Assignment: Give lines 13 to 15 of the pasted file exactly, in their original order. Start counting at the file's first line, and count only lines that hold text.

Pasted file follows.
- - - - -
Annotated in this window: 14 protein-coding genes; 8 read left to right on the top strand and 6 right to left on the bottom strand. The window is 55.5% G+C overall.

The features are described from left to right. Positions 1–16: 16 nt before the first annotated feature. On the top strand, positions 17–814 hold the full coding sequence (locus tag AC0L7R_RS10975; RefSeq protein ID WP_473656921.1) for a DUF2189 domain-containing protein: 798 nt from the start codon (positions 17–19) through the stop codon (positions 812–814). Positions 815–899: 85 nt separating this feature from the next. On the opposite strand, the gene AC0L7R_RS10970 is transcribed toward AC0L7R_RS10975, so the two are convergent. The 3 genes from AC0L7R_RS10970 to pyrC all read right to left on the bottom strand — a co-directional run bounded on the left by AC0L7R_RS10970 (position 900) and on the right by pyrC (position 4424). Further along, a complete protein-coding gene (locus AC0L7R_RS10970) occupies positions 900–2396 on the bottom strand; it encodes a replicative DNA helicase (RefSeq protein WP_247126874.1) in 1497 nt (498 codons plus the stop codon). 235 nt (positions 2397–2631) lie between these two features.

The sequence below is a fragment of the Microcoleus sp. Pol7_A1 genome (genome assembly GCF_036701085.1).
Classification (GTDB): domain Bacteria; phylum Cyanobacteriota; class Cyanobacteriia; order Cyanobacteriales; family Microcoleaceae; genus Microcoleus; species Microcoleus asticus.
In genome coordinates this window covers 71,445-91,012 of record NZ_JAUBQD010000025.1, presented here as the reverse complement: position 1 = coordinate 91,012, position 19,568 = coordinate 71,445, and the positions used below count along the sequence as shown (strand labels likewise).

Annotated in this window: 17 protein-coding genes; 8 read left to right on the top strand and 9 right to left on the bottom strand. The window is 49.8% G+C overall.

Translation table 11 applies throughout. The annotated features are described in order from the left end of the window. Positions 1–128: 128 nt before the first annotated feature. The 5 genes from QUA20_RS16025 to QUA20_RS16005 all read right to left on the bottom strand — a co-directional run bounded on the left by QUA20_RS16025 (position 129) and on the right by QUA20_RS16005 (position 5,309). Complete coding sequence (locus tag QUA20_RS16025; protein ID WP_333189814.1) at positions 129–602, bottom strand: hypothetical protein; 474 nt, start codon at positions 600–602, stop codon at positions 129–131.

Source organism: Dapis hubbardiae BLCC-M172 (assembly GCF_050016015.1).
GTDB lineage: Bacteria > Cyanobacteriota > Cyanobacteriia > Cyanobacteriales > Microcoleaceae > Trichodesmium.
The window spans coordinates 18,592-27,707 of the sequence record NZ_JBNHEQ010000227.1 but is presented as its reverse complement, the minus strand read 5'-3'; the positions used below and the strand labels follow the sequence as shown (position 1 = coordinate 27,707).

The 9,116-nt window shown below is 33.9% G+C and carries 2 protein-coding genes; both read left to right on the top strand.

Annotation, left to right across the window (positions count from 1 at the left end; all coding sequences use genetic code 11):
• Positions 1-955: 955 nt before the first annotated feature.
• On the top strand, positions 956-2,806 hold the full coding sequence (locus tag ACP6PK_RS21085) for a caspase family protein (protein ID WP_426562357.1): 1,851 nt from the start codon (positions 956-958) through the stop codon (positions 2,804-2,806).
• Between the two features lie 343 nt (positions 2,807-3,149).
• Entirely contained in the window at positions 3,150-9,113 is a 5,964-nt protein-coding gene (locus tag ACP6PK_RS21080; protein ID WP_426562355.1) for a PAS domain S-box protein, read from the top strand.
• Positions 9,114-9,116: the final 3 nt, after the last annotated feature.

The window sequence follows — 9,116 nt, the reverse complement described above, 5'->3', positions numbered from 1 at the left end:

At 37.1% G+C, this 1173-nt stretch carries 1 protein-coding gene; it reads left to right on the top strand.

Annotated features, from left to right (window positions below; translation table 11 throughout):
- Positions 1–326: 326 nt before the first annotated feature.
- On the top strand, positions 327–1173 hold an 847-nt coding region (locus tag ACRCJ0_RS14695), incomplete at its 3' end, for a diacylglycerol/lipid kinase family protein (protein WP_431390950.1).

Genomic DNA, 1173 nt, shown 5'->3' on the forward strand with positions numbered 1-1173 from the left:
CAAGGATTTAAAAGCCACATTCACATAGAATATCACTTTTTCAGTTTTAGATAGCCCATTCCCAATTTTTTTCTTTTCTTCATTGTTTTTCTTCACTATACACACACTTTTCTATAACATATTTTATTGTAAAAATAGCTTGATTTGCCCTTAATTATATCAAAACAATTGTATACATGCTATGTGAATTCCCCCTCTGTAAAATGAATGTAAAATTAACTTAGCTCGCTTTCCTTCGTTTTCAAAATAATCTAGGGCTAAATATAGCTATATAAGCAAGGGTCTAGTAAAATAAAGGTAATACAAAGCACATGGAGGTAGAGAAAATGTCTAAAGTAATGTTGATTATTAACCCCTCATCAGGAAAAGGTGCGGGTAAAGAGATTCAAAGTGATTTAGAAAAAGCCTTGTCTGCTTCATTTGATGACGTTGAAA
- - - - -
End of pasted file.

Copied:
• Positions 1-955: 955 nt before the first annotated feature.
• On the top strand, positions 956-2,806 hold the full coding sequence (locus tag ACP6PK_RS21085) for a caspase family protein (protein ID WP_426562357.1): 1,851 nt from the start codon (positions 956-958) through the stop codon (positions 2,804-2,806).
• Between the two features lie 343 nt (positions 2,807-3,149).